Last month I felt as if my Examiner.com duties were taking me to such a wide diversity of "musical offerings" that I invoked the metaphor of riding on a pendulum swinging across a very broad arc. That metaphor surfaced again implicitly at the end of this past week in the two events I covered on Thursday and Friday evenings. In terms of calendar time, the separation between Gaetano Donizetti's 1832 comic opera L'Elisir d'Amore and Ludwig van Beethoven's 1818 "Hammerklavier" piano sonata in B-flat major (Opus 106) is not that great, at least in terms of the longue durée thinking of the Annalistes. However, if, as I suggested on Friday morning, the great virtue of L'Elisir is its unashamed simplicity, then, for those who like to sink their teeth into a bit more musical substance, the "Hammerklavier" was not just a breath of fresh air; it was a veritable hurricane. Of course historical thinking inevitably turns up ironies; and, if the sheer temporal magnitude of the intricate counterpoint in the final movement of Beethoven's Opus 106 may have ultimately inspired Richard Wagner to do the same over an even longer scale in the finale of the second act of Die Meistersinger, we would do well to remember that one of the few sources of income that Wagner had in Paris in 1840 involved arranging Donizetti's music for various vocal and instrumental combinations to support the sale of sheet music for "home entertainment!"
This morning, while thinking about the fact that I would be spending my afternoon with the second cast of the Merola Opera Program production of L'Elisir, I discovered that my historical thinking was taking me in a somewhat impish direction. As I observed on Friday, the setting for this particular production is 1942 San Francisco; and I found myself thinking about what music would really have been performed in this setting. This then reminded me that last December I had a rather interesting exchange with Ricky Riccardi over the review he had written for the San Francisco Chronicle of Terry Teachout's Pops: A Life of Louis Armstrong. Basically, I had bridled at Riccardi being so definitive in naming Armstrong "the greatest jazz musician of the 20th century;" and I was amused to see that, two weeks later, the Chronicle's capsule summary of this book had changed this phrase to "the jazz great!" Now, while, as we know from Ira Gitler's Jazz Masters of the Forties, the "early 1940s was a time of experimentation in jazz," in this particular case I would side with Riccardi and accept that, in the theater-within-a-theater Merola set, the music that would have made the best "fit" would probably have come from Pops and his crew. Indeed, a rather extensive German anthology in my collection includes a Los Angeles recording session on April 17, 1942 that resulted in four sides, "(Get Some) Cash For Your Trash" (which works very nicely in the "home front" connotations of the Merola production), "Among My Souvenirs," "Coquette" (could there be a better song for Adina?), and "I Never Knew" (which could almost support an alternative finale for L'Elisir).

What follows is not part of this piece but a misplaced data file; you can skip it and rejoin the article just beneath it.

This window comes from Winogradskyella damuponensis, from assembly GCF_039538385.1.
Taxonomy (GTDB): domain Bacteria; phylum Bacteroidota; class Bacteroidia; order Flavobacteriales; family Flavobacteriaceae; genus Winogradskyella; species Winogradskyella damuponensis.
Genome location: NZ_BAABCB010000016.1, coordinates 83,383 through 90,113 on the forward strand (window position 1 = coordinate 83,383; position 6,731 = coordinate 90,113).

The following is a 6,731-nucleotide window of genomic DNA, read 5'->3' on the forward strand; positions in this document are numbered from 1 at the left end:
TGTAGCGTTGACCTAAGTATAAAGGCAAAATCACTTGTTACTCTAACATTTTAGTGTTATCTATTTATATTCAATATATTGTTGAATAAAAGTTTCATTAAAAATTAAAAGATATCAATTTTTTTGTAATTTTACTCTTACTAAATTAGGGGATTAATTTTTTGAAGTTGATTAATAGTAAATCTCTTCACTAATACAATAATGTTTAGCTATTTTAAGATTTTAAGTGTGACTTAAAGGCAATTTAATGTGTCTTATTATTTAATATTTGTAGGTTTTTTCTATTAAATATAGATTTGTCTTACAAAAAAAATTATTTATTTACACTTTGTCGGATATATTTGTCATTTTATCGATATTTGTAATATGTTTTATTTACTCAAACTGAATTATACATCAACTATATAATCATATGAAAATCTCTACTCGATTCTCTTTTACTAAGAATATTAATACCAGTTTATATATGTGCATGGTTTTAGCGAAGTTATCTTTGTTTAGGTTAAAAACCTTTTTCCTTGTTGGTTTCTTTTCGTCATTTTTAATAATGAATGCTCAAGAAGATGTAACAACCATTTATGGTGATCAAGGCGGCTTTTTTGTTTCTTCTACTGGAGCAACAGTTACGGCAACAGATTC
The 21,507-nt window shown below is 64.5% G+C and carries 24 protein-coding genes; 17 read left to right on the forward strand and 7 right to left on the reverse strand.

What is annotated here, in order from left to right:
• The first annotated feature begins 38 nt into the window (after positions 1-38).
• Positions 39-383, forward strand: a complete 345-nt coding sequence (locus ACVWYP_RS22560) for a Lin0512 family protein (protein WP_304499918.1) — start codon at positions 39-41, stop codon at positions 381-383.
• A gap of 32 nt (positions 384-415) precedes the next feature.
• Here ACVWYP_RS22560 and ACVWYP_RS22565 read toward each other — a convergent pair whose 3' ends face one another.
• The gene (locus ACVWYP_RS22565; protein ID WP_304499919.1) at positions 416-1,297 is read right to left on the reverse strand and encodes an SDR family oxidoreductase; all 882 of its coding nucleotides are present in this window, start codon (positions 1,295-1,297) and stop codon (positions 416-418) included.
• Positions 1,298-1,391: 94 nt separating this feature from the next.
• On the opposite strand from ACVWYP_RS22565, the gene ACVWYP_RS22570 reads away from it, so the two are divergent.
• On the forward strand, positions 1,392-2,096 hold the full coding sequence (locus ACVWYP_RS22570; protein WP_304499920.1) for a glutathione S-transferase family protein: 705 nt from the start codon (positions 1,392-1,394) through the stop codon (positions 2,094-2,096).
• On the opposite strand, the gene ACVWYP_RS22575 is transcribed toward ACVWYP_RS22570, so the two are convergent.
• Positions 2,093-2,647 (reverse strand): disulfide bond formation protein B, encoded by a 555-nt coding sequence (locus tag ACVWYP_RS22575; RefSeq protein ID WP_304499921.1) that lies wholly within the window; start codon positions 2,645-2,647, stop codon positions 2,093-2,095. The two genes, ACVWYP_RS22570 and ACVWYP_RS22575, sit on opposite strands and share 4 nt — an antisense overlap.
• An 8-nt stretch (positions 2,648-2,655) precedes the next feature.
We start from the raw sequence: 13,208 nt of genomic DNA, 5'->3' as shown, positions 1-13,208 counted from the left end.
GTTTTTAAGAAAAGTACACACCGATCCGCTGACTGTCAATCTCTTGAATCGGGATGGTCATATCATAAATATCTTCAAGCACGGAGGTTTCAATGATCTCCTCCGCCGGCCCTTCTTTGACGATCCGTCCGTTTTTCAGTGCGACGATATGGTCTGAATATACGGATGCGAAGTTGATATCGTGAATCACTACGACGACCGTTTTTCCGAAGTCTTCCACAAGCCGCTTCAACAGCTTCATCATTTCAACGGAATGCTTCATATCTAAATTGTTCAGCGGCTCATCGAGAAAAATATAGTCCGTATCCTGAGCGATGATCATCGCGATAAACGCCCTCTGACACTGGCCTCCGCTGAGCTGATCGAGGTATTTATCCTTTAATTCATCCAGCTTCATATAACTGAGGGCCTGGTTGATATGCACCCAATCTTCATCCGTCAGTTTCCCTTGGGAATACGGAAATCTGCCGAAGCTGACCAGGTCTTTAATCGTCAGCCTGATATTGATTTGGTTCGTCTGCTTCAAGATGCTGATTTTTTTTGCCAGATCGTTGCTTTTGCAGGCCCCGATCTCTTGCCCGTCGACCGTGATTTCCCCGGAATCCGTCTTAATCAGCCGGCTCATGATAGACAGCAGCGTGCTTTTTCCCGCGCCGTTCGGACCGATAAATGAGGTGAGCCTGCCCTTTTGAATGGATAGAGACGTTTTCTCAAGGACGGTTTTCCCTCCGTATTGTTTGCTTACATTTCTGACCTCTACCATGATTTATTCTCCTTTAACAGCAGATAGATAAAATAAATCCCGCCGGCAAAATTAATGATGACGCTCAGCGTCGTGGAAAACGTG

Of course it would be unfair to say that any Armstrong side from the forties provides a latter-day version of Donizetti's spirit of simplicity. Armstrong's performances may have had a surface simplicity for those interested in little more than dancing to the band; but, as experts like Riccardi have observed so convincingly, that surface structure is deceptive. There is more than enough to keep the serious listener occupied, even if the nature of that occupation has little to do with how one listens to Beethoven. (I should also note, as an aside, that, following my exchange with Riccardi, I took the time to watch the Book TV recording of one of Teachout's book talks; and I have to say that I found Riccardi far superior to Teachout when it came to championing Pops' reputation.)
Perhaps all this is a bit unfair to Nicola Bowie, the stage director of the Merola production. However, as I listen to those Pops sides, I realize that, during the Second World War, we kept our simplicity on the surface to cover over what we really felt about shipping our boys out into the Pacific Ocean, with all the dark realities captured so pointedly during the recent HBO series about this side of the World War Two story. Armstrong could comfort us with his simplicity without covering over the sources of our anxieties. Donizetti probably never had to worry about his audiences having such conflicted emotions, which may be one reason that L'Elisir was originally set in the Basque Country. It is easier to get into the spirit of a carefree environment when you do not know very much about what life is actually like there!